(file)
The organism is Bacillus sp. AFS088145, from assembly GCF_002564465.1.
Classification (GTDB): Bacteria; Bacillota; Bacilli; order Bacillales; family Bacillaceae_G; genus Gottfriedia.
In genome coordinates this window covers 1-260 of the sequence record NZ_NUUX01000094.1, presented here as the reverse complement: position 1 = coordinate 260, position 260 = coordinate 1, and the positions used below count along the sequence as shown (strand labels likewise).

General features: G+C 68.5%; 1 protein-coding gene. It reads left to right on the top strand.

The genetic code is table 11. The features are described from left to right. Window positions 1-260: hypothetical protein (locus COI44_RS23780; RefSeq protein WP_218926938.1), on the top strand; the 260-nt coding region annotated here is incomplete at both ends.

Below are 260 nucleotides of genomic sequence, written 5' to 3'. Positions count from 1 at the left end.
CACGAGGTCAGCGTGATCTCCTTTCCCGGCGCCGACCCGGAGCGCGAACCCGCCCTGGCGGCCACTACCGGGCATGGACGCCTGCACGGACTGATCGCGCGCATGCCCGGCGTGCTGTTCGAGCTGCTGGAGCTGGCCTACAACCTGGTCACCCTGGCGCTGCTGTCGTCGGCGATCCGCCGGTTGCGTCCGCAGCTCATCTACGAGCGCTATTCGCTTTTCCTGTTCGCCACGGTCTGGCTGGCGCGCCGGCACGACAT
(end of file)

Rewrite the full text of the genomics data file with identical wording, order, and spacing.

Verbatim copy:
The organism is Bacillus sp. AFS088145, from assembly GCF_002564465.1.
Classification (GTDB): Bacteria; Bacillota; Bacilli; order Bacillales; family Bacillaceae_G; genus Gottfriedia.
In genome coordinates this window covers 1-260 of the sequence record NZ_NUUX01000094.1, presented here as the reverse complement: position 1 = coordinate 260, position 260 = coordinate 1, and the positions used below count along the sequence as shown (strand labels likewise).

General features: G+C 68.5%; 1 protein-coding gene. It reads left to right on the top strand.

The genetic code is table 11. The features are described from left to right. Window positions 1-260: hypothetical protein (locus COI44_RS23780; RefSeq protein WP_218926938.1), on the top strand; the 260-nt coding region annotated here is incomplete at both ends.

Below are 260 nucleotides of genomic sequence, written 5' to 3'. Positions count from 1 at the left end.
CACGAGGTCAGCGTGATCTCCTTTCCCGGCGCCGACCCGGAGCGCGAACCCGCCCTGGCGGCCACTACCGGGCATGGACGCCTGCACGGACTGATCGCGCGCATGCCCGGCGTGCTGTTCGAGCTGCTGGAGCTGGCCTACAACCTGGTCACCCTGGCGCTGCTGTCGTCGGCGATCCGCCGGTTGCGTCCGCAGCTCATCTACGAGCGCTATTCGCTTTTCCTGTTCGCCACGGTCTGGCTGGCGCGCCGGCACGACAT